A research team from Germany recently outlined a possible solution to a problem that has long plagued the global maritime shipping industry.
Ship hulls and offshore facilities frequently become convenient landing places for barnacles and mussels, who attach themselves with powerful, complex adhesives and, ultimately, reduce fuel efficiency and increase maintenance costs. Conventional methods used to repel those organisms, meanwhile, can introduce toxins to marine environments.
In an effort to prevent the use of harsh chemicals, researchers from the Zoological Institute of Kiel University instead sought ways to prevent barnacles from sticking to hulls in the first place.
Their study, published in the Journal of The Royal Society Interface, generated a non-toxic silicone coating whose microstructure roughly resembles the head of a mushroom. The pattern reduces the contact area between barnacles and the surface by more than 50 percent, which ensures unwanted creatures do not become permanently affixed.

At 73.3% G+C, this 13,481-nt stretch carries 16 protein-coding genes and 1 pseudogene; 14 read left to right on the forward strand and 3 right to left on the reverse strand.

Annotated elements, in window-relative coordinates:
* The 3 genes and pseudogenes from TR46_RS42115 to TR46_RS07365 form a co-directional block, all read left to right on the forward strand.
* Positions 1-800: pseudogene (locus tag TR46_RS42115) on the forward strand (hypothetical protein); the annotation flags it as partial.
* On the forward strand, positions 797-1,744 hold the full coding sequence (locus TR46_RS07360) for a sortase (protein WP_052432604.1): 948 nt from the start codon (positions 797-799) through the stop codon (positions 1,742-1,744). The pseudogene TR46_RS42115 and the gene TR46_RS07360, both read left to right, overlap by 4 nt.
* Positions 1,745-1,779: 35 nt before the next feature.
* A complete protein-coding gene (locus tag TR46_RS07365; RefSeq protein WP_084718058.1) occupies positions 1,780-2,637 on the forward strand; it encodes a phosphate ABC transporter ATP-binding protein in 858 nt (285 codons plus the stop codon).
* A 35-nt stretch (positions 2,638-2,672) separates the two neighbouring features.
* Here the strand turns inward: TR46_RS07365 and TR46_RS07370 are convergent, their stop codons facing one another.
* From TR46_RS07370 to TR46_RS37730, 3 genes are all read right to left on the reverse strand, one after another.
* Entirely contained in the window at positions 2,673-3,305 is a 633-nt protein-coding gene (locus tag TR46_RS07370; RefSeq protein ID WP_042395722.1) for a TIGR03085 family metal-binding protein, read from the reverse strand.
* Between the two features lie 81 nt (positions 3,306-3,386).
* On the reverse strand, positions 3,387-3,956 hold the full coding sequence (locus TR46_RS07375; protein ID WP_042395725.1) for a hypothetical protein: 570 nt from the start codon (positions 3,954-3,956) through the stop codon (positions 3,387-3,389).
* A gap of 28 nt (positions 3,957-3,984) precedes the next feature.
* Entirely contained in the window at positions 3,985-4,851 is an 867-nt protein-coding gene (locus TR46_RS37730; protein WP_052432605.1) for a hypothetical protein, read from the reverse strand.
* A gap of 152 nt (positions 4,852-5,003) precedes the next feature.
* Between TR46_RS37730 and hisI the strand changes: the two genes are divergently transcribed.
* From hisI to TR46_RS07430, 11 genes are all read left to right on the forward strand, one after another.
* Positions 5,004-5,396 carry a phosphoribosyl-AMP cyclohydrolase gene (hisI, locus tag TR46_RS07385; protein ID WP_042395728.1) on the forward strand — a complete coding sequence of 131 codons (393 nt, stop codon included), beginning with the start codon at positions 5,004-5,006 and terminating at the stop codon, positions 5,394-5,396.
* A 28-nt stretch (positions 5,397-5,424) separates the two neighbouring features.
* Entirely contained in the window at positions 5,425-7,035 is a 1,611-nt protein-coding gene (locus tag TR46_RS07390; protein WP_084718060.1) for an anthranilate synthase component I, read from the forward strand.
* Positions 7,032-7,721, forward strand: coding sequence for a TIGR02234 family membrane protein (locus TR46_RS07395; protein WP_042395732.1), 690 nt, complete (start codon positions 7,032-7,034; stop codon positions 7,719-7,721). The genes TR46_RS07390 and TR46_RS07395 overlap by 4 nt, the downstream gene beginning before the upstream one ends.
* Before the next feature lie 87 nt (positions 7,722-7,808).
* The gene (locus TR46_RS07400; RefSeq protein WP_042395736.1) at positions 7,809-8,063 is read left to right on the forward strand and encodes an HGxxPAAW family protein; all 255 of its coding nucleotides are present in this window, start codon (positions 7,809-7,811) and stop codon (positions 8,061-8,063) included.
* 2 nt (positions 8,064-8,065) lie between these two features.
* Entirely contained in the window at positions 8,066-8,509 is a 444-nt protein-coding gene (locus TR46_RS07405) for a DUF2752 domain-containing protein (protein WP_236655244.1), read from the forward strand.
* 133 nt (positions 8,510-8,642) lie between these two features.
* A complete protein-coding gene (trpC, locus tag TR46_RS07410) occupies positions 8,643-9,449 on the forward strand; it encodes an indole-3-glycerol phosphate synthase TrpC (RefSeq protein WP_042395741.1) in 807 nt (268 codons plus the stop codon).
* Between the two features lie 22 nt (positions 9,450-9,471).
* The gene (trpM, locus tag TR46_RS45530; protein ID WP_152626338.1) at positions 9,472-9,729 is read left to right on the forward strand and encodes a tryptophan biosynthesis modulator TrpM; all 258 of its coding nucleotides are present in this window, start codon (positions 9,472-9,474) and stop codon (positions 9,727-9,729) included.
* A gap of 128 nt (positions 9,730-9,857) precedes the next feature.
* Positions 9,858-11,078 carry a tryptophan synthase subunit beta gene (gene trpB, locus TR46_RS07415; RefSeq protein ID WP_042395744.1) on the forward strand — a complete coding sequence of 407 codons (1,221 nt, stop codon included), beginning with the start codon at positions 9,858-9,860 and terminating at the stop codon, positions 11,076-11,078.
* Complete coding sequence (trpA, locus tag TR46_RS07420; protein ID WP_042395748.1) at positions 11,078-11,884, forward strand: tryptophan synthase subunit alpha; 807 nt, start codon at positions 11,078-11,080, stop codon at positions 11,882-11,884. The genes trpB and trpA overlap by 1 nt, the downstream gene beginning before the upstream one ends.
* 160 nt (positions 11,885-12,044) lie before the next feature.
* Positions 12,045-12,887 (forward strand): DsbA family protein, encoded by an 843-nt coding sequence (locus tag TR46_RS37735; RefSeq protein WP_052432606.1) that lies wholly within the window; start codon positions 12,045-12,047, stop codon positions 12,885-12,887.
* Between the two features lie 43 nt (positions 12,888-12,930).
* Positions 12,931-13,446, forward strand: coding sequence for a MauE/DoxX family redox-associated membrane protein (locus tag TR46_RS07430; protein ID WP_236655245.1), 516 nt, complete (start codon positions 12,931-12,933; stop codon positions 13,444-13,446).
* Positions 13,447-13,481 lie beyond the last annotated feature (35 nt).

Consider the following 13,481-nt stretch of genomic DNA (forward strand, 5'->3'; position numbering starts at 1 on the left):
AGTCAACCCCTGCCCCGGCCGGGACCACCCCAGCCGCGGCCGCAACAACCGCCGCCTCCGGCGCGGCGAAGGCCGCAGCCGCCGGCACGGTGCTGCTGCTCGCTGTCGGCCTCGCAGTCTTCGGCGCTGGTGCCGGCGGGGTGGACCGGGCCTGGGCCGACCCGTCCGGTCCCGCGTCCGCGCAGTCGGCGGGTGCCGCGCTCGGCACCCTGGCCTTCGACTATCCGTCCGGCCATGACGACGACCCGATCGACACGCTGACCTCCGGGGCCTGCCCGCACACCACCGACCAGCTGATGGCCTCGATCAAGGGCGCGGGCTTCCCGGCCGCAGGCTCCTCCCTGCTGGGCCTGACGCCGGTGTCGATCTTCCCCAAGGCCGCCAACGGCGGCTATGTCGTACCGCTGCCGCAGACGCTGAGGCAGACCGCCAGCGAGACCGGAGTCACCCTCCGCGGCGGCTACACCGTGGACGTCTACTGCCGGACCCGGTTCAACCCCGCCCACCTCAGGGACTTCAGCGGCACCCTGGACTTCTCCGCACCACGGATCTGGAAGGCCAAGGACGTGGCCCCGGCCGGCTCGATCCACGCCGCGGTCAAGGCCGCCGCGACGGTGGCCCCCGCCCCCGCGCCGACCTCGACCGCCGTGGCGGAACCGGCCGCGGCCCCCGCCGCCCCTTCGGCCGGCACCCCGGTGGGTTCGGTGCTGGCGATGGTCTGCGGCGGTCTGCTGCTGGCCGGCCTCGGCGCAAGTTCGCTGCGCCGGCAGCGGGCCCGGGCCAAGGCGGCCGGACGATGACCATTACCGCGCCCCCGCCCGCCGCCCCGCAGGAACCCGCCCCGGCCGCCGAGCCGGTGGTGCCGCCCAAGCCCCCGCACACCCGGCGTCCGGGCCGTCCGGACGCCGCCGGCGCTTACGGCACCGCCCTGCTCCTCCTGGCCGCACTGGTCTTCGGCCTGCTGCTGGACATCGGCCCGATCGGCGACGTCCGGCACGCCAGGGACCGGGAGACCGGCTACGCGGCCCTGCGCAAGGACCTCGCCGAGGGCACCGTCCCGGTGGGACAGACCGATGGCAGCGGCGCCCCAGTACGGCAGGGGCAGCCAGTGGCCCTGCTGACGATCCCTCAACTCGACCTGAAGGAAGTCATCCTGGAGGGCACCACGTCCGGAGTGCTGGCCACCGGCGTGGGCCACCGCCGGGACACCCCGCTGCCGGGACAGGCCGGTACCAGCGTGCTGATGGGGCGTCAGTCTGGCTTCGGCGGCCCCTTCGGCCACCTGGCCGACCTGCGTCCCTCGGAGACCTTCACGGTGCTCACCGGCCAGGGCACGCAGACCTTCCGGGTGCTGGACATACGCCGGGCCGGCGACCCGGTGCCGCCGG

Researchers tested the material by coating parts of four yachts in the nearby harbor; after one season, no barnacles or mussels were attached to the coating. In addition, scientists said barnacles could be detached from the material without leaving any adhesive residue behind.
Although the material could help save fuel and cleaning costs for shippers, scientists also said the study helped determine how barnacles attach to surfaces — a major step toward understanding the complex properties of their chemical adhesives.
“With this understanding, it will certainly be possible to develop further innovative strategies for a toxin-free reduction of bio-fouling,” study co-author Lars Heepe said in a statement.